Bitcoin, or more generally cryptocurrencies  is  a somewhat complex subject in that it connects technology, economics and law. But it is kind of fashionable now, so some famous people decide to publicly formulate opinions about it without devoting time and effort to gain knowledge about how the technology actually works. As one commenter on the Marginal Revolution site nicely put it:

The situation has all the makings of your standard paradigm shift, where pundits with less neurological plasticity give future history books lots of look-how-wrong-they-were quotes.
I would like to mention two examples of such epic fails.

The Russell proof language

August 19, 2012

I have thought for a long time that it would be nice to have a high-level proof language with a prover that would compile that to an easy to verify and still readable low level language. A good candidate for the low-level part would be Metamath. I have recently found out about Russel – a high-level proof language created by Dmitri Yurievich Vlasov that compiles to (a simplified version of) Metamath. The Russell project on Sourceforge was last updated in February 2011, so it seems to be unused and abandoned. There is a paper (in Russian) that describes Russell. Unfortunately I don’t have access to the journal where it was published.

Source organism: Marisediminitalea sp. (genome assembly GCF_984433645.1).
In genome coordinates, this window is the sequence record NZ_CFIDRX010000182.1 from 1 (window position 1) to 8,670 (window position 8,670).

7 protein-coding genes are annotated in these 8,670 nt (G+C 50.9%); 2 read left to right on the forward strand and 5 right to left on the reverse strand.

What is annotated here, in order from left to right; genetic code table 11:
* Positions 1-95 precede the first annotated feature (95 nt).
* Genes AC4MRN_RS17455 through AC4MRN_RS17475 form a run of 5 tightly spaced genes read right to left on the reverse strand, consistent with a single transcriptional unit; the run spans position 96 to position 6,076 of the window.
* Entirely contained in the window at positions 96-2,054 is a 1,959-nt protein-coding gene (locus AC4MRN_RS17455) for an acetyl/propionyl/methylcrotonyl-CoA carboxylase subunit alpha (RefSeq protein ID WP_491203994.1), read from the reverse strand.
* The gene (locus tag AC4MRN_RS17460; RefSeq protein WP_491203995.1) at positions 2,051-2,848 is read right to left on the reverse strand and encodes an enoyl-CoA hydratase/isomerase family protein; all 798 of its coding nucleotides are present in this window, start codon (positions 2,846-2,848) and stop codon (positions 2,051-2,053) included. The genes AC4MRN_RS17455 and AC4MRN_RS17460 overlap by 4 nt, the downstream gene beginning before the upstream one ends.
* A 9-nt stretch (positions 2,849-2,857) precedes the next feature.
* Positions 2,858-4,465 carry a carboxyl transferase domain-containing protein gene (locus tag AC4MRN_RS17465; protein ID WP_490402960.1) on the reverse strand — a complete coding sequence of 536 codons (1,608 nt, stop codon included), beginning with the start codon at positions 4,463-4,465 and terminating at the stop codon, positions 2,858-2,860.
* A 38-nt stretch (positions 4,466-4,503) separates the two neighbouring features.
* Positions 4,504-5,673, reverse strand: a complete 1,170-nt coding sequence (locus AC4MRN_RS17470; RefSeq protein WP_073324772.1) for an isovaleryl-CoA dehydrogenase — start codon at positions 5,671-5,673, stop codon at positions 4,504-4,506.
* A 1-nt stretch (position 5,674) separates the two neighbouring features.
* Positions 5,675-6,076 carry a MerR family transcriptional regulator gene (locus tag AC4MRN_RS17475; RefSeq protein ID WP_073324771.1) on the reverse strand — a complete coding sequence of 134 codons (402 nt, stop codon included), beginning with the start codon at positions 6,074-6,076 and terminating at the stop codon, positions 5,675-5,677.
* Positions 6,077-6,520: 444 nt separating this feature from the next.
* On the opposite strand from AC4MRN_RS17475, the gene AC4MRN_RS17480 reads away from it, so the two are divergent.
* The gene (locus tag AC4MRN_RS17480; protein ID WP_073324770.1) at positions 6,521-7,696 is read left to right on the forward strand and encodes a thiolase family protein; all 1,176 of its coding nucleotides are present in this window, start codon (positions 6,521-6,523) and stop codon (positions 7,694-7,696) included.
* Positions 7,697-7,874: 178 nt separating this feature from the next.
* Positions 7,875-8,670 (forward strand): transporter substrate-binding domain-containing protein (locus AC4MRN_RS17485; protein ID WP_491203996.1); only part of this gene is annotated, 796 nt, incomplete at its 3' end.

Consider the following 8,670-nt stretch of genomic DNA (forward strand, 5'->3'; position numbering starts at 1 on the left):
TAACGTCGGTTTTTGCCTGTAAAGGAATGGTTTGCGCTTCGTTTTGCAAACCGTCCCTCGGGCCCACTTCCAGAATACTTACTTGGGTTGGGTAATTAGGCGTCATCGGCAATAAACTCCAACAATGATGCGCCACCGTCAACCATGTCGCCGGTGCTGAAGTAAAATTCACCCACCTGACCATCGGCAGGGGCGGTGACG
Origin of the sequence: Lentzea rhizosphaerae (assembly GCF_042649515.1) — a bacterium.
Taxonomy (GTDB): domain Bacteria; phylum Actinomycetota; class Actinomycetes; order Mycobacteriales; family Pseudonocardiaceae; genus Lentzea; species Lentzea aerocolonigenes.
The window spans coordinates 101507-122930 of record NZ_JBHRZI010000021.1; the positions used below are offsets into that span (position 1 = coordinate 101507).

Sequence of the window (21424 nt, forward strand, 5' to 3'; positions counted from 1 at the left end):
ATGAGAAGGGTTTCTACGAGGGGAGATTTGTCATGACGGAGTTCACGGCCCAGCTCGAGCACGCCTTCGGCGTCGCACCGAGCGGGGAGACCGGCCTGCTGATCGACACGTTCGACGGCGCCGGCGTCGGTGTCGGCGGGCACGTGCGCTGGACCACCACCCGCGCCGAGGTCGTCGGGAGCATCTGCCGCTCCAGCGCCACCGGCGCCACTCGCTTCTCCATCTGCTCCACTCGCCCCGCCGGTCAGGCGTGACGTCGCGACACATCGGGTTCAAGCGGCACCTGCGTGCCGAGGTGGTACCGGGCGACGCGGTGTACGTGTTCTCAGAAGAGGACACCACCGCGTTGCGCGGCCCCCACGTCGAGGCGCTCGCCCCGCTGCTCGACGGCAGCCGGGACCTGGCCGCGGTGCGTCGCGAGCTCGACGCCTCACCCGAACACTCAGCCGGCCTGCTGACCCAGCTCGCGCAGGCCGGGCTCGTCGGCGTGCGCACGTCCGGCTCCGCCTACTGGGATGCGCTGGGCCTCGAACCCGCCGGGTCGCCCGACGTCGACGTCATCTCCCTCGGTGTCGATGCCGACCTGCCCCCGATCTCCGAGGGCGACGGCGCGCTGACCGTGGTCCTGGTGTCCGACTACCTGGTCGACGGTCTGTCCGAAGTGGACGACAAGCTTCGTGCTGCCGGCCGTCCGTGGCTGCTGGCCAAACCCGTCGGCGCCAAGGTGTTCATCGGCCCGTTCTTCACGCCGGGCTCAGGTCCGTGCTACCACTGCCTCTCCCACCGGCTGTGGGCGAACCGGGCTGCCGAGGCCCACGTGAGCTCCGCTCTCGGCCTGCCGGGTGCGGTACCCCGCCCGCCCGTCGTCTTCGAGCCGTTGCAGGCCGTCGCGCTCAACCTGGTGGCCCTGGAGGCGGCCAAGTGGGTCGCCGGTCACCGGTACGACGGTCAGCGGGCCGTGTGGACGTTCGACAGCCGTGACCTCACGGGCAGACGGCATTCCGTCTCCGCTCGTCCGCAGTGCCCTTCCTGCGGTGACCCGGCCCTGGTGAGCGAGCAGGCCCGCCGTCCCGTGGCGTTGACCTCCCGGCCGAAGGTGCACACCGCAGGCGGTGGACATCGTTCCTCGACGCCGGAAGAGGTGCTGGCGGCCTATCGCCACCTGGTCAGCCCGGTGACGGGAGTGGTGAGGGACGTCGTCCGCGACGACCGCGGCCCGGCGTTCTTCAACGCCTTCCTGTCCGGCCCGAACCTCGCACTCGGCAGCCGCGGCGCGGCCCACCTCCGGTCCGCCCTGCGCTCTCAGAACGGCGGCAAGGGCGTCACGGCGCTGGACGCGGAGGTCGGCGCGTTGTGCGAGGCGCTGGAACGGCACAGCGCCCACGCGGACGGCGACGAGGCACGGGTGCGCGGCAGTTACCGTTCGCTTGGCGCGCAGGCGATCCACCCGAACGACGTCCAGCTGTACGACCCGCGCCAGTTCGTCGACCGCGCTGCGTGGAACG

The first formalized math wiki is here

April 13, 2011

I have been wondering for a couple of years who will be the first in the race to set up a a publicly available, working and usable formalized math wiki. Now ladies and gentlemen we have the winner and the winner is!


The next generation of proof assistants: ten questions

November 17, 2010

Checking for new stuff on Freek Wiedijk’s home page I stumbled upon slides of his recent talk given at the Workshop on Logical and Semantic Frameworks in Natal, Brasil. He poses there ten questions about how the next generation of proof assistants should look like. In this post I want to give my answers to those questions.

Should the next generation of proof assistants be based on ZFC set theory?


How to Publish Counterexamples in 1 2 3 Easy Steps

May 21, 2010